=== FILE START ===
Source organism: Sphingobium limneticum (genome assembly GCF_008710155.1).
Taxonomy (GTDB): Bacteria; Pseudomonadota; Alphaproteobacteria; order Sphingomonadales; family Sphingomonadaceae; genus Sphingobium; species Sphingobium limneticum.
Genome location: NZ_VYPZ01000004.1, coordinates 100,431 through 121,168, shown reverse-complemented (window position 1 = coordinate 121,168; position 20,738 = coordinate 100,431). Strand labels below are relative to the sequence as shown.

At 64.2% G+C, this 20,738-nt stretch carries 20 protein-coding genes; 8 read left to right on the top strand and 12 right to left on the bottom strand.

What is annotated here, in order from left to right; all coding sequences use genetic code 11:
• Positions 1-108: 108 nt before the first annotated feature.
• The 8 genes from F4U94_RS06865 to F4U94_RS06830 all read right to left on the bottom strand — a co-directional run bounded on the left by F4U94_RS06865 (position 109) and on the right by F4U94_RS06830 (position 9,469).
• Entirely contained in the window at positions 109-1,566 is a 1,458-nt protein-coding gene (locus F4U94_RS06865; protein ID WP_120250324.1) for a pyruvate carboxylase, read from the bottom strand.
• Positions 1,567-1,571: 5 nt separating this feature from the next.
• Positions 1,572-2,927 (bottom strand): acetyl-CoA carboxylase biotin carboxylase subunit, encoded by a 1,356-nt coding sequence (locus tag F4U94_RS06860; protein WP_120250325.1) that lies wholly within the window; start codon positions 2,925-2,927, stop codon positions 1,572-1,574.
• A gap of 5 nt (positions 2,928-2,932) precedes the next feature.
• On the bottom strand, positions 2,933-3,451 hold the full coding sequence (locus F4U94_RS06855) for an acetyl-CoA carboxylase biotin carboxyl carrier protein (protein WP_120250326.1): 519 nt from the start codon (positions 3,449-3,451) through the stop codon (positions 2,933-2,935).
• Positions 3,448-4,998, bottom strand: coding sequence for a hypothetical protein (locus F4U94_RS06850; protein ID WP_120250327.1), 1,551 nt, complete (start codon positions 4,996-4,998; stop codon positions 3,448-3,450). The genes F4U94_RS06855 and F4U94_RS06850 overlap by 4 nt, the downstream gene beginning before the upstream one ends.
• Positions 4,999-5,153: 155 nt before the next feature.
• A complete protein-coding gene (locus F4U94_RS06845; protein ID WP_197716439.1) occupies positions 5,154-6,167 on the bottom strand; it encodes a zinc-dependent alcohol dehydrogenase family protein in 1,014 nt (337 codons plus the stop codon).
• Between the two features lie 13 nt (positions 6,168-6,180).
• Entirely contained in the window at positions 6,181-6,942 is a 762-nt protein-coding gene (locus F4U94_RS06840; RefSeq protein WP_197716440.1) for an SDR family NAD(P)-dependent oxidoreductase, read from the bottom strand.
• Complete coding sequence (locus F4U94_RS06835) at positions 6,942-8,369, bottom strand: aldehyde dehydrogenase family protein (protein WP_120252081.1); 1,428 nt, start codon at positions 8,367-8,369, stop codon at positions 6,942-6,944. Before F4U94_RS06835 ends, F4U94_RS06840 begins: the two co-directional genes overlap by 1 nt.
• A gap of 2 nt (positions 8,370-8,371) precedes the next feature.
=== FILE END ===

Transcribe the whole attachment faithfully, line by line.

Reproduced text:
Source organism: Sphingobium limneticum (genome assembly GCF_008710155.1).
Taxonomy (GTDB): Bacteria; Pseudomonadota; Alphaproteobacteria; order Sphingomonadales; family Sphingomonadaceae; genus Sphingobium; species Sphingobium limneticum.
Genome location: NZ_VYPZ01000004.1, coordinates 100,431 through 121,168, shown reverse-complemented (window position 1 = coordinate 121,168; position 20,738 = coordinate 100,431). Strand labels below are relative to the sequence as shown.

At 64.2% G+C, this 20,738-nt stretch carries 20 protein-coding genes; 8 read left to right on the top strand and 12 right to left on the bottom strand.

What is annotated here, in order from left to right; all coding sequences use genetic code 11:
• Positions 1-108: 108 nt before the first annotated feature.
• The 8 genes from F4U94_RS06865 to F4U94_RS06830 all read right to left on the bottom strand — a co-directional run bounded on the left by F4U94_RS06865 (position 109) and on the right by F4U94_RS06830 (position 9,469).
• Entirely contained in the window at positions 109-1,566 is a 1,458-nt protein-coding gene (locus F4U94_RS06865; protein ID WP_120250324.1) for a pyruvate carboxylase, read from the bottom strand.
• Positions 1,567-1,571: 5 nt separating this feature from the next.
• Positions 1,572-2,927 (bottom strand): acetyl-CoA carboxylase biotin carboxylase subunit, encoded by a 1,356-nt coding sequence (locus tag F4U94_RS06860; protein WP_120250325.1) that lies wholly within the window; start codon positions 2,925-2,927, stop codon positions 1,572-1,574.
• A gap of 5 nt (positions 2,928-2,932) precedes the next feature.
• On the bottom strand, positions 2,933-3,451 hold the full coding sequence (locus F4U94_RS06855) for an acetyl-CoA carboxylase biotin carboxyl carrier protein (protein WP_120250326.1): 519 nt from the start codon (positions 3,449-3,451) through the stop codon (positions 2,933-2,935).
• Positions 3,448-4,998, bottom strand: coding sequence for a hypothetical protein (locus F4U94_RS06850; protein ID WP_120250327.1), 1,551 nt, complete (start codon positions 4,996-4,998; stop codon positions 3,448-3,450). The genes F4U94_RS06855 and F4U94_RS06850 overlap by 4 nt, the downstream gene beginning before the upstream one ends.
• Positions 4,999-5,153: 155 nt before the next feature.
• A complete protein-coding gene (locus F4U94_RS06845; protein ID WP_197716439.1) occupies positions 5,154-6,167 on the bottom strand; it encodes a zinc-dependent alcohol dehydrogenase family protein in 1,014 nt (337 codons plus the stop codon).
• Between the two features lie 13 nt (positions 6,168-6,180).
• Entirely contained in the window at positions 6,181-6,942 is a 762-nt protein-coding gene (locus F4U94_RS06840; RefSeq protein WP_197716440.1) for an SDR family NAD(P)-dependent oxidoreductase, read from the bottom strand.
• Complete coding sequence (locus F4U94_RS06835) at positions 6,942-8,369, bottom strand: aldehyde dehydrogenase family protein (protein WP_120252081.1); 1,428 nt, start codon at positions 8,367-8,369, stop codon at positions 6,942-6,944. Before F4U94_RS06835 ends, F4U94_RS06840 begins: the two co-directional genes overlap by 1 nt.
• A gap of 2 nt (positions 8,370-8,371) precedes the next feature.